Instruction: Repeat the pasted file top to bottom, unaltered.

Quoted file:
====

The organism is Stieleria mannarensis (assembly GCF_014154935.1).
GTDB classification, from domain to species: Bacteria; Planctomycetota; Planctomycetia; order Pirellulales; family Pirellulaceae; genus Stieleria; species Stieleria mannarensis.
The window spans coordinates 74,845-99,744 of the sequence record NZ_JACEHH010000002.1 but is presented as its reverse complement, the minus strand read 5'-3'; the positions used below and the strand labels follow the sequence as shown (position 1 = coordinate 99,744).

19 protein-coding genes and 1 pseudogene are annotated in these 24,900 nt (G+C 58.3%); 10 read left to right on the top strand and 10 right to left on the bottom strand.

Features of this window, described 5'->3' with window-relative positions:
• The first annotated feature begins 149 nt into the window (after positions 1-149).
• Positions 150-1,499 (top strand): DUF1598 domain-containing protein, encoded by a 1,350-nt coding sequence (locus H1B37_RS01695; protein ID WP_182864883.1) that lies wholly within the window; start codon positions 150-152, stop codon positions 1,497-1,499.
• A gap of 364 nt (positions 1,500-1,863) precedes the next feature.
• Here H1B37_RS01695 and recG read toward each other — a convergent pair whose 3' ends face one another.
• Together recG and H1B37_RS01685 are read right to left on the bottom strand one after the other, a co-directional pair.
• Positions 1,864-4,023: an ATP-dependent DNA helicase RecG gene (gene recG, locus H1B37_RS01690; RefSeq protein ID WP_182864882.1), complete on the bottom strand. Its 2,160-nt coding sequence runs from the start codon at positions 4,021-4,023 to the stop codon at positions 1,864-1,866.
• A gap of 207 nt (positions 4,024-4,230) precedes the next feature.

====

The organism is Stieleria mannarensis (assembly GCF_014154935.1).
GTDB classification, from domain to species: Bacteria; Planctomycetota; Planctomycetia; order Pirellulales; family Pirellulaceae; genus Stieleria; species Stieleria mannarensis.
The window spans coordinates 74,845-99,744 of the sequence record NZ_JACEHH010000002.1 but is presented as its reverse complement, the minus strand read 5'-3'; the positions used below and the strand labels follow the sequence as shown (position 1 = coordinate 99,744).

19 protein-coding genes and 1 pseudogene are annotated in these 24,900 nt (G+C 58.3%); 10 read left to right on the top strand and 10 right to left on the bottom strand.

Features of this window, described 5'->3' with window-relative positions:
• The first annotated feature begins 149 nt into the window (after positions 1-149).
• Positions 150-1,499 (top strand): DUF1598 domain-containing protein, encoded by a 1,350-nt coding sequence (locus H1B37_RS01695; protein ID WP_182864883.1) that lies wholly within the window; start codon positions 150-152, stop codon positions 1,497-1,499.
• A gap of 364 nt (positions 1,500-1,863) precedes the next feature.
• Here H1B37_RS01695 and recG read toward each other — a convergent pair whose 3' ends face one another.
• Together recG and H1B37_RS01685 are read right to left on the bottom strand one after the other, a co-directional pair.
• Positions 1,864-4,023: an ATP-dependent DNA helicase RecG gene (gene recG, locus H1B37_RS01690; RefSeq protein ID WP_182864882.1), complete on the bottom strand. Its 2,160-nt coding sequence runs from the start codon at positions 4,021-4,023 to the stop codon at positions 1,864-1,866.
• A gap of 207 nt (positions 4,024-4,230) precedes the next feature.